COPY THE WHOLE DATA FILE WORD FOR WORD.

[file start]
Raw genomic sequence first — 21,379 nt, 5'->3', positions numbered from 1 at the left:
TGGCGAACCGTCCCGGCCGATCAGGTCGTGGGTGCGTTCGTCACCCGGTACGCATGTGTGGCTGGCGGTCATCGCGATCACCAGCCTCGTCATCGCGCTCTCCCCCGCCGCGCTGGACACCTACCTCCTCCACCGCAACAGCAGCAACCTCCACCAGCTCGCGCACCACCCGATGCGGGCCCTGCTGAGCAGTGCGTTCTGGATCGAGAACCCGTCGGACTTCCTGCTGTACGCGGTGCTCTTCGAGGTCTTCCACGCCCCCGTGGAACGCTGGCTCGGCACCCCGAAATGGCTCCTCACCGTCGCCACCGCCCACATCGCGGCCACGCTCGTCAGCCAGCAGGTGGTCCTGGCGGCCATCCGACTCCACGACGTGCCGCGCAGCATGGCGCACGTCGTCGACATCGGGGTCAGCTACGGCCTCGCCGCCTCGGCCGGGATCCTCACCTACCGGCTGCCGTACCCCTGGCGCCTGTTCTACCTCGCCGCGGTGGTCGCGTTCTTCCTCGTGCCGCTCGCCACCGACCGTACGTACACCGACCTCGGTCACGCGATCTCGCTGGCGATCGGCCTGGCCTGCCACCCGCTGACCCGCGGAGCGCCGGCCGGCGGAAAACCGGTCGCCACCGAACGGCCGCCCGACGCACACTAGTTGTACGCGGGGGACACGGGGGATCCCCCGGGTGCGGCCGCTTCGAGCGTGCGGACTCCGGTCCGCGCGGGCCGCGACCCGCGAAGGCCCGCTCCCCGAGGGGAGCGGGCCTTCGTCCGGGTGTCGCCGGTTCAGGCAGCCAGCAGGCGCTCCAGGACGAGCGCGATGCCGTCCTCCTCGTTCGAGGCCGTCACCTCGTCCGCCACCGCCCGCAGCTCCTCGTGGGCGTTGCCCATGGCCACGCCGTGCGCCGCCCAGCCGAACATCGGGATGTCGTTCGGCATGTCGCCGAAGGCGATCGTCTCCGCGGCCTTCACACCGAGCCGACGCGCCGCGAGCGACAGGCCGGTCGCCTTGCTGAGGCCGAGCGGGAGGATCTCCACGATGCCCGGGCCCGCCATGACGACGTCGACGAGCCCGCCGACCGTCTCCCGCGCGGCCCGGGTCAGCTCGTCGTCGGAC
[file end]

Raw genomic sequence first — 21,379 nt, 5'->3', positions numbered from 1 at the left:
TGGCGAACCGTCCCGGCCGATCAGGTCGTGGGTGCGTTCGTCACCCGGTACGCATGTGTGGCTGGCGGTCATCGCGATCACCAGCCTCGTCATCGCGCTCTCCCCCGCCGCGCTGGACACCTACCTCCTCCACCGCAACAGCAGCAACCTCCACCAGCTCGCGCACCACCCGATGCGGGCCCTGCTGAGCAGTGCGTTCTGGATCGAGAACCCGTCGGACTTCCTGCTGTACGCGGTGCTCTTCGAGGTCTTCCACGCCCCCGTGGAACGCTGGCTCGGCACCCCGAAATGGCTCCTCACCGTCGCCACCGCCCACATCGCGGCCACGCTCGTCAGCCAGCAGGTGGTCCTGGCGGCCATCCGACTCCACGACGTGCCGCGCAGCATGGCGCACGTCGTCGACATCGGGGTCAGCTACGGCCTCGCCGCCTCGGCCGGGATCCTCACCTACCGGCTGCCGTACCCCTGGCGCCTGTTCTACCTCGCCGCGGTGGTCGCGTTCTTCCTCGTGCCGCTCGCCACCGACCGTACGTACACCGACCTCGGTCACGCGATCTCGCTGGCGATCGGCCTGGCCTGCCACCCGCTGACCCGCGGAGCGCCGGCCGGCGGAAAACCGGTCGCCACCGAACGGCCGCCCGACGCACACTAGTTGTACGCGGGGGACACGGGGGATCCCCCGGGTGCGGCCGCTTCGAGCGTGCGGACTCCGGTCCGCGCGGGCCGCGACCCGCGAAGGCCCGCTCCCCGAGGGGAGCGGGCCTTCGTCCGGGTGTCGCCGGTTCAGGCAGCCAGCAGGCGCTCCAGGACGAGCGCGATGCCGTCCTCCTCGTTCGAGGCCGTCACCTCGTCCGCCACCGCCCGCAGCTCCTCGTGGGCGTTGCCCATGGCCACGCCGTGCGCCGCCCAGCCGAACATCGGGATGTCGTTCGGCATGTCGCCGAAGGCGATCGTCTCCGCGGCCTTCACACCGAGCCGACGCGCCGCGAGCGACAGGCCGGTCGCCTTGCTGAGGCCGAGCGGGAGGATCTCCACGATGCCCGGGCCCGCCATGACGACGTCGACGAGCCCGCCGACCGTCTCCCGCGCGGCCCGGGTCAGCTCGTCGTCGGAC